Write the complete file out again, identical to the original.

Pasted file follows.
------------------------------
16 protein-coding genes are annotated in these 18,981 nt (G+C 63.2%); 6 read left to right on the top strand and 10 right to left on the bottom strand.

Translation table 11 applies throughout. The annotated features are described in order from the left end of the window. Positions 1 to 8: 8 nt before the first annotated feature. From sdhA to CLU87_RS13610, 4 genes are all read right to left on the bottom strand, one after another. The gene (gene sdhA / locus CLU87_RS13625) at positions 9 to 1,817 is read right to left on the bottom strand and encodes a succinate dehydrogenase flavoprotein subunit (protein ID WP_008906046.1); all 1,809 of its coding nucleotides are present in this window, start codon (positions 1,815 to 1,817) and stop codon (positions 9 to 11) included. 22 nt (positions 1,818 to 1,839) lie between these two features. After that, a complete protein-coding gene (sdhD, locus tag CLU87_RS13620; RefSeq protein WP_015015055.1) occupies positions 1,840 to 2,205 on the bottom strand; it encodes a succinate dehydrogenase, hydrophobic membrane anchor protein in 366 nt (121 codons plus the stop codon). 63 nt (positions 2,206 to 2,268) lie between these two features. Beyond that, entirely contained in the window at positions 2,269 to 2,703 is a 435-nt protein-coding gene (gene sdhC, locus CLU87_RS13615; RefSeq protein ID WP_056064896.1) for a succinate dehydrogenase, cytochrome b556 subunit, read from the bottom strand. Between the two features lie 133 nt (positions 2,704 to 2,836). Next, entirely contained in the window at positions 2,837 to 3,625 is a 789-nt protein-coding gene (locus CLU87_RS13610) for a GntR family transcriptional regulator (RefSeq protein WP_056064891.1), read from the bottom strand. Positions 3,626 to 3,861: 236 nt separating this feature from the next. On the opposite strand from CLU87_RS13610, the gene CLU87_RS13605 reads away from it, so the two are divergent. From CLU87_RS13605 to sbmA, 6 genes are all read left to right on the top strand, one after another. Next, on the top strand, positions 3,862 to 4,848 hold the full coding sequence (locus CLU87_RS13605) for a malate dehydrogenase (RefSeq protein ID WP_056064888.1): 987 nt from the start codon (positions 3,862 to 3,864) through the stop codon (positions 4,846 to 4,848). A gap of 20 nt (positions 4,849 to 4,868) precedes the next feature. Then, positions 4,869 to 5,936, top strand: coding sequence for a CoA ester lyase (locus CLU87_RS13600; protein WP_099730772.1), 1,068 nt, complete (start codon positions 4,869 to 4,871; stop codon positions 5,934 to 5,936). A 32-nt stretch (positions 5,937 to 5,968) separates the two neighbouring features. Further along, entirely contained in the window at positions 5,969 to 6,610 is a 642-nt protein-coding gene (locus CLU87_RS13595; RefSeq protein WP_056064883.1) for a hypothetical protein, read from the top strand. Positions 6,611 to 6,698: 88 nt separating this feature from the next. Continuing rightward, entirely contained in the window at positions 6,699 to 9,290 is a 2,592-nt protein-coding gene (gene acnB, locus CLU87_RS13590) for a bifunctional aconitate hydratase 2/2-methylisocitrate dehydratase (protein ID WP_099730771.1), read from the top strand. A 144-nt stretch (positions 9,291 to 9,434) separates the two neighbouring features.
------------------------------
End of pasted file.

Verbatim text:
16 protein-coding genes are annotated in these 18,981 nt (G+C 63.2%); 6 read left to right on the top strand and 10 right to left on the bottom strand.

Translation table 11 applies throughout. The annotated features are described in order from the left end of the window. Positions 1 to 8: 8 nt before the first annotated feature. From sdhA to CLU87_RS13610, 4 genes are all read right to left on the bottom strand, one after another. The gene (gene sdhA / locus CLU87_RS13625) at positions 9 to 1,817 is read right to left on the bottom strand and encodes a succinate dehydrogenase flavoprotein subunit (protein ID WP_008906046.1); all 1,809 of its coding nucleotides are present in this window, start codon (positions 1,815 to 1,817) and stop codon (positions 9 to 11) included. 22 nt (positions 1,818 to 1,839) lie between these two features. After that, a complete protein-coding gene (sdhD, locus tag CLU87_RS13620; RefSeq protein WP_015015055.1) occupies positions 1,840 to 2,205 on the bottom strand; it encodes a succinate dehydrogenase, hydrophobic membrane anchor protein in 366 nt (121 codons plus the stop codon). 63 nt (positions 2,206 to 2,268) lie between these two features. Beyond that, entirely contained in the window at positions 2,269 to 2,703 is a 435-nt protein-coding gene (gene sdhC, locus CLU87_RS13615; RefSeq protein ID WP_056064896.1) for a succinate dehydrogenase, cytochrome b556 subunit, read from the bottom strand. Between the two features lie 133 nt (positions 2,704 to 2,836). Next, entirely contained in the window at positions 2,837 to 3,625 is a 789-nt protein-coding gene (locus CLU87_RS13610) for a GntR family transcriptional regulator (RefSeq protein WP_056064891.1), read from the bottom strand. Positions 3,626 to 3,861: 236 nt separating this feature from the next. On the opposite strand from CLU87_RS13610, the gene CLU87_RS13605 reads away from it, so the two are divergent. From CLU87_RS13605 to sbmA, 6 genes are all read left to right on the top strand, one after another. Next, on the top strand, positions 3,862 to 4,848 hold the full coding sequence (locus CLU87_RS13605) for a malate dehydrogenase (RefSeq protein ID WP_056064888.1): 987 nt from the start codon (positions 3,862 to 3,864) through the stop codon (positions 4,846 to 4,848). A gap of 20 nt (positions 4,849 to 4,868) precedes the next feature. Then, positions 4,869 to 5,936, top strand: coding sequence for a CoA ester lyase (locus CLU87_RS13600; protein WP_099730772.1), 1,068 nt, complete (start codon positions 4,869 to 4,871; stop codon positions 5,934 to 5,936). A 32-nt stretch (positions 5,937 to 5,968) separates the two neighbouring features. Further along, entirely contained in the window at positions 5,969 to 6,610 is a 642-nt protein-coding gene (locus CLU87_RS13595; RefSeq protein WP_056064883.1) for a hypothetical protein, read from the top strand. Positions 6,611 to 6,698: 88 nt separating this feature from the next. Continuing rightward, entirely contained in the window at positions 6,699 to 9,290 is a 2,592-nt protein-coding gene (gene acnB, locus CLU87_RS13590) for a bifunctional aconitate hydratase 2/2-methylisocitrate dehydratase (protein ID WP_099730771.1), read from the top strand. A 144-nt stretch (positions 9,291 to 9,434) separates the two neighbouring features.